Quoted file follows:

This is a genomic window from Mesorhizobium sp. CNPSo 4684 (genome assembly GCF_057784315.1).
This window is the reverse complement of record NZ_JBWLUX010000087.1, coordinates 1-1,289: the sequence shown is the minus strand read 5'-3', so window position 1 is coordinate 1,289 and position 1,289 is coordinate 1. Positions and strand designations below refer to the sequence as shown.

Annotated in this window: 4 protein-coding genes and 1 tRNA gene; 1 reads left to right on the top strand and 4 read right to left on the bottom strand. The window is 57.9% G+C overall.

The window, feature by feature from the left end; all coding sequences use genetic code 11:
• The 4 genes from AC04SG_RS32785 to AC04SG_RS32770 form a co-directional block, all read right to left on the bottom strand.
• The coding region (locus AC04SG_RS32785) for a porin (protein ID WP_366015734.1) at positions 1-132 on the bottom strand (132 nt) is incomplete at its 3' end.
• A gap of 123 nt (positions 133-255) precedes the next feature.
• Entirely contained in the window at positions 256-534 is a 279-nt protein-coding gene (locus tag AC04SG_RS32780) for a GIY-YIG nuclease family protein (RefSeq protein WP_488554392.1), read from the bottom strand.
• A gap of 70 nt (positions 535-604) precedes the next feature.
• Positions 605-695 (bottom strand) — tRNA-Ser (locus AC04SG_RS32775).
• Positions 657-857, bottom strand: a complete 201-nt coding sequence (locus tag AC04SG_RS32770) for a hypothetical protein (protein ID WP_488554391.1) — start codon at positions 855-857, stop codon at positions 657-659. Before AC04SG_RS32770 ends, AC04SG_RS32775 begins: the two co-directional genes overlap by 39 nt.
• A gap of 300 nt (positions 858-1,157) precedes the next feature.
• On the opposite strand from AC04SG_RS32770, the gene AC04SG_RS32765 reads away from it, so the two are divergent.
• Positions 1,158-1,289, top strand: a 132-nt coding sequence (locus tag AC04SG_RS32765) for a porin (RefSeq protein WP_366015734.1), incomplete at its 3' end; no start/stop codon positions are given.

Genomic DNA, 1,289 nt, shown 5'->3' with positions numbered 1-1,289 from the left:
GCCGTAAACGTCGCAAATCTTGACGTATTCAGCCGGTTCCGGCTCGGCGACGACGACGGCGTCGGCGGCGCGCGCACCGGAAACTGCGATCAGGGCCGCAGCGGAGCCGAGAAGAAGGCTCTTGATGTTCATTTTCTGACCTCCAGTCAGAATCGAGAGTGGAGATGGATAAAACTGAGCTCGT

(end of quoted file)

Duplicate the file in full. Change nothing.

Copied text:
This is a genomic window from Mesorhizobium sp. CNPSo 4684 (genome assembly GCF_057784315.1).
This window is the reverse complement of record NZ_JBWLUX010000087.1, coordinates 1-1,289: the sequence shown is the minus strand read 5'-3', so window position 1 is coordinate 1,289 and position 1,289 is coordinate 1. Positions and strand designations below refer to the sequence as shown.

Annotated in this window: 4 protein-coding genes and 1 tRNA gene; 1 reads left to right on the top strand and 4 read right to left on the bottom strand. The window is 57.9% G+C overall.

The window, feature by feature from the left end; all coding sequences use genetic code 11:
• The 4 genes from AC04SG_RS32785 to AC04SG_RS32770 form a co-directional block, all read right to left on the bottom strand.
• The coding region (locus AC04SG_RS32785) for a porin (protein ID WP_366015734.1) at positions 1-132 on the bottom strand (132 nt) is incomplete at its 3' end.
• A gap of 123 nt (positions 133-255) precedes the next feature.
• Entirely contained in the window at positions 256-534 is a 279-nt protein-coding gene (locus tag AC04SG_RS32780) for a GIY-YIG nuclease family protein (RefSeq protein WP_488554392.1), read from the bottom strand.
• A gap of 70 nt (positions 535-604) precedes the next feature.
• Positions 605-695 (bottom strand) — tRNA-Ser (locus AC04SG_RS32775).
• Positions 657-857, bottom strand: a complete 201-nt coding sequence (locus tag AC04SG_RS32770) for a hypothetical protein (protein ID WP_488554391.1) — start codon at positions 855-857, stop codon at positions 657-659. Before AC04SG_RS32770 ends, AC04SG_RS32775 begins: the two co-directional genes overlap by 39 nt.
• A gap of 300 nt (positions 858-1,157) precedes the next feature.
• On the opposite strand from AC04SG_RS32770, the gene AC04SG_RS32765 reads away from it, so the two are divergent.
• Positions 1,158-1,289, top strand: a 132-nt coding sequence (locus tag AC04SG_RS32765) for a porin (RefSeq protein WP_366015734.1), incomplete at its 3' end; no start/stop codon positions are given.

Genomic DNA, 1,289 nt, shown 5'->3' with positions numbered 1-1,289 from the left:
GCCGTAAACGTCGCAAATCTTGACGTATTCAGCCGGTTCCGGCTCGGCGACGACGACGGCGTCGGCGGCGCGCGCACCGGAAACTGCGATCAGGGCCGCAGCGGAGCCGAGAAGAAGGCTCTTGATGTTCATTTTCTGACCTCCAGTCAGAATCGAGAGTGGAGATGGATAAAACTGAGCTCGT